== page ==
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Meet Daniel Nkemelu, Nigerian Student Who Graduated With 7.0 CGPA From University of Ibadan

Daniel Nkemelu, a student from the University of Ibadan, Nigeria, has graduated with 7.0 CGPA.

Nkemelu who studied Computer Science in school was born and bred in Ajegunle, Lagos, Nigeria.

The 24-year-old during an interview with Vanguard said he did freelance web designing and gave tutorials while he was in school.

Read his interview below:

Tell us about yourself

“My name is Daniel Nkemelu K.”

What does the initial K. stands for?

“Daniel Nkemelu Kelechukwu.”

How did you come about the Yoruba names (Oluwaseun) as it appears between your name on Facebook?

“I simply converted my native name (Kelechukwu) to Yoruba. I love the Yoruba culture, I’m very Nigerian.”

Where did you hail from?

“I am from Nnewi-North LGA in Anambra State.”

How old are you, Daniel?

“I’m 24.”

Could you please tell us about your parents. Who are your parents and what are their occupations?

“My dad, Mr Daniel Nkemelu, is a business man and my mum, Mrs Augustina Nkemelu, is a caterer and fashion designer. They are based in Lagos. I can talk about how amazing they are all day, but let me simply say, they are God’s gift to me.”

“My siblings and I were brought up with full and proper parental guidance. We were taught about morals, honesty and love for every man. These are useful qualities in today’s world.I think it is sufficient to acknowledge my Christian background and avoid mentioning a particular church. Church is a delicate topic in Nigeria and I don’t want to distract the aim of this interview.”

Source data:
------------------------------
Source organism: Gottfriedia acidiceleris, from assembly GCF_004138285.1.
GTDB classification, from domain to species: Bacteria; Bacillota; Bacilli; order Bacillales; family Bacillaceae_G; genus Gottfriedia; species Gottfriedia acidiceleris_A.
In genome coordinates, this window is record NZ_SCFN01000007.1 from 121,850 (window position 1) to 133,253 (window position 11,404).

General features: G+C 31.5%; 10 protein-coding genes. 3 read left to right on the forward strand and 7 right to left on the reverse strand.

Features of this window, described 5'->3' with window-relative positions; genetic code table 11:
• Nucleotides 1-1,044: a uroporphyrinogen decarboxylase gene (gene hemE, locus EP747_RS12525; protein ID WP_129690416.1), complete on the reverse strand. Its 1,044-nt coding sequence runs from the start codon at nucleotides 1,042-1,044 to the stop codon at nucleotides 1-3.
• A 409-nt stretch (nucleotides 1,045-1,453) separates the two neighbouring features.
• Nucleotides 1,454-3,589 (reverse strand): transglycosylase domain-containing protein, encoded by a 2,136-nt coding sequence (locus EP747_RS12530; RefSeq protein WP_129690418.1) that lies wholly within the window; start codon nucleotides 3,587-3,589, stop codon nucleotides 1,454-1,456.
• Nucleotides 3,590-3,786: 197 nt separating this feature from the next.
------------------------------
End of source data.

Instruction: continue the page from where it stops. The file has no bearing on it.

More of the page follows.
How many children have your parents and what position are you?

“I’m fifth of seven children, four boys and three girls. I’m the third boy and fifth child. Some of my siblings are married, some are working, my younger ones are schooling.”

What’s your course of study?

“Computer Science.”

I heard that you graduated with a 7.0 CGPA, is that true?

“Yes, It is true, I did.”

Could you please tell us how it happened.

It was challenging and interesting. Studying at the University of Ibadan is a rigorous process. My initial intention as a freshman was to do well and hopefully get a First Class result. However, after my first session, I started having loftier dreams… In the end, I was able to achieve it.”

In other universities, a perfect score is 5.0. Why is U. I perfect score 7.0. Do you have an idea of it?

“The University of Ibadan started in 1948 as an extension of the University College, London. UCL used a 7-point scale at the time and we aligned with it. I heard there are plans to switch to a 5-point scale soon, though, I’m not an authority on this subject.”

Was there anyone before you with a perfect score 7.0 CGPA?

“I’m not sure. My convocation ceremony would hold later this year, I’m sure the University would make a statement on this after checking the records.”


Where did you grow up and how was it like?